I went on a short vacation with my husband in July. We went up to the North Shore. For those of you not from Minnesota, the North Shore is short for the northern shore of Lake Superior. I hadn’t been in a few years. It was a wonderful getaway. Very relaxing.
One day my husband was sitting in the passenger seat and sensed my irritation as I waited for the person in front of me to take forever to turn left at a traffic light. He was one of those people that seem to need an engraved invitation to make a left turn. There were lots of opportunities to turn, but did he take any of them? No! Of course not! He finally turned when the light was really red. I had to wait for another phase of the lights before I could continue straight.
I knew my husband sensed my irritation because he leaned over and said to me, “We’re not in a rush. We’re on vacation.”
Not an unusual comment, given the circumstances.
Typically being on vacation is about not being in a rush. That is one reason people often say that vacations are relaxing.
Not being in a rush is relaxing.
The exact opposite of stressful.
It is also why people often feel better when they are on vacation. And then feel worse when they return to their daily routine.
I call this the vacation effect.
Maybe you have had the experience that your stiff neck and overly tense shoulders felt so much better that week when you were at the beach on vacation only to become tense again the first few days back at the office. Or that nagging low back pain eased somewhat during the week at the lake cabin only to return with a vengeance when you were back in the daily grind.
Some of it has to do I am sure with you physically doing different things than you normally do while on vacation. Maybe getting a bit more exercise than you normally do. Movement does a body good.
But I believe a big part of it has to do with your mindset.
Your mindset affects your muscles.
The mindset of being in a rush, of not having enough time to get everything done, is stressful.
You typically react to stress with excess muscular tension.
And excessive muscular tension is a contributing factor to poor posture and musculoskeletal pain.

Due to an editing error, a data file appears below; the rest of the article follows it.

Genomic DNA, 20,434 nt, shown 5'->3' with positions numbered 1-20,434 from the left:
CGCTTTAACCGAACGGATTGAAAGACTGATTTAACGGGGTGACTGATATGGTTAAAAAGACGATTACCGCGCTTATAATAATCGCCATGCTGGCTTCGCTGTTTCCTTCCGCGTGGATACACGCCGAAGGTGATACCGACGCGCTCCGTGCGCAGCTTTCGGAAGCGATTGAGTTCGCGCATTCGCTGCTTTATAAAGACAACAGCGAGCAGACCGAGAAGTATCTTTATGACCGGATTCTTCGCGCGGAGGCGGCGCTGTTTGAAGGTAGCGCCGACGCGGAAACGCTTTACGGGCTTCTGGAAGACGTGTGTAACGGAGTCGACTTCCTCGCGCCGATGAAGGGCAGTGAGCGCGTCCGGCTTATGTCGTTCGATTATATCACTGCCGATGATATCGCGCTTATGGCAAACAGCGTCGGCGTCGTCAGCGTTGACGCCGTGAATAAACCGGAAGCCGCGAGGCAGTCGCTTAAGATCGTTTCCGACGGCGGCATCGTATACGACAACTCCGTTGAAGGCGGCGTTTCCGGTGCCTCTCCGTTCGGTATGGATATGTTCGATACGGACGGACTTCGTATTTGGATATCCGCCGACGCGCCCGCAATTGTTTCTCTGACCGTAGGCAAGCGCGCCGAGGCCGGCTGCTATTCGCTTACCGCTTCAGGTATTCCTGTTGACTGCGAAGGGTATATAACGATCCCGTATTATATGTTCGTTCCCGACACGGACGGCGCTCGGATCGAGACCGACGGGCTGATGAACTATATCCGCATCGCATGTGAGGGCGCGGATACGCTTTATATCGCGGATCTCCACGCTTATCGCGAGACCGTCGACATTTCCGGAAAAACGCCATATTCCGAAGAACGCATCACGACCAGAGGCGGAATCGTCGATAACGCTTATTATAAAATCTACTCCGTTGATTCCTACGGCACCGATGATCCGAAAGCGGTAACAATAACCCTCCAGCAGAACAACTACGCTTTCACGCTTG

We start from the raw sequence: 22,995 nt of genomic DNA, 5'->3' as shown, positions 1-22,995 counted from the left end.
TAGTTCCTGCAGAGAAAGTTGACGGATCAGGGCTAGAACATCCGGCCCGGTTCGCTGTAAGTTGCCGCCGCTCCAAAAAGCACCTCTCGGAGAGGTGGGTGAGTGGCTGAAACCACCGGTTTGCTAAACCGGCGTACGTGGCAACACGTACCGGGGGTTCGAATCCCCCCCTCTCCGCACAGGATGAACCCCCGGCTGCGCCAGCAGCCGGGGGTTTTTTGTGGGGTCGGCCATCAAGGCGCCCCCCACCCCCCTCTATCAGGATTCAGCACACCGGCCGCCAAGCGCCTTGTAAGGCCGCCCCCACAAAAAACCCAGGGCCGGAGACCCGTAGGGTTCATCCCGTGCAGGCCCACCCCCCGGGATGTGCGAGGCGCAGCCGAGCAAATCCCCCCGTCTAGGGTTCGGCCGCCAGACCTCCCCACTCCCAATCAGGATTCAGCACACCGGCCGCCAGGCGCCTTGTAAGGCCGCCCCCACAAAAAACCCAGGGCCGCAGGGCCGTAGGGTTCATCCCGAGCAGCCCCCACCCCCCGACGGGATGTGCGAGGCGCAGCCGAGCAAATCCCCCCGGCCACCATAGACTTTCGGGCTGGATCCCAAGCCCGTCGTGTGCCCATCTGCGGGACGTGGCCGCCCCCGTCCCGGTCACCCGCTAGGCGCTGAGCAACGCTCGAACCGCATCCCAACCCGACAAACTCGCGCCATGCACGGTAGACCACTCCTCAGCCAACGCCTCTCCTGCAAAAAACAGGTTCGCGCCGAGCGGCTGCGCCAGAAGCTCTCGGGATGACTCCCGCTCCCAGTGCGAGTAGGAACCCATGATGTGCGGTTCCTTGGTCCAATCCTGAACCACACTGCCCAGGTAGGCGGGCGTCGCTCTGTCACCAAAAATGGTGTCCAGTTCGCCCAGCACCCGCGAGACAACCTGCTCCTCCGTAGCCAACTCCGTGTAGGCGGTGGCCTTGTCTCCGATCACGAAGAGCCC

“I carry all my stress in my shoulders” is not an uncommon remark.
I might reframe it by saying, “My habitual reaction to stress is to tighten my shoulders”
If you have been on vacation this summer and experienced the vacation effect, realize that you are allowed to take that vacation mindset to work with you. You don’t have to pack it away with your rest of your luggage when you return home.
Really, you can. You can give yourself permission. Go ahead. Give yourself permission.
The next time you feel overly tense in your shoulders or your back is tightening up again, do a mindset check.
If your mind is telling you that you have a million things to do and not enough time, that you’ve got to hurry up and get this done, so you can get on to the next thing, take a moment and realize that:
- your “rushing mindset” is creating extra stress for yourself,
- which you typically react to with excess muscular tension and
- excessive muscular tension is a contributing factor to poor posture and musculoskeletal pain.
You can choose instead to tell yourself:
- I have time
- I have time to do what I am currently doing
- I have time to enjoy what I am doing in this moment
This is a simple suggestion but not necessarily easy to implement—especially if you have a lifelong habit of rushing.
But it’s worth trying.
Over time, your body and your posture will thank you for it.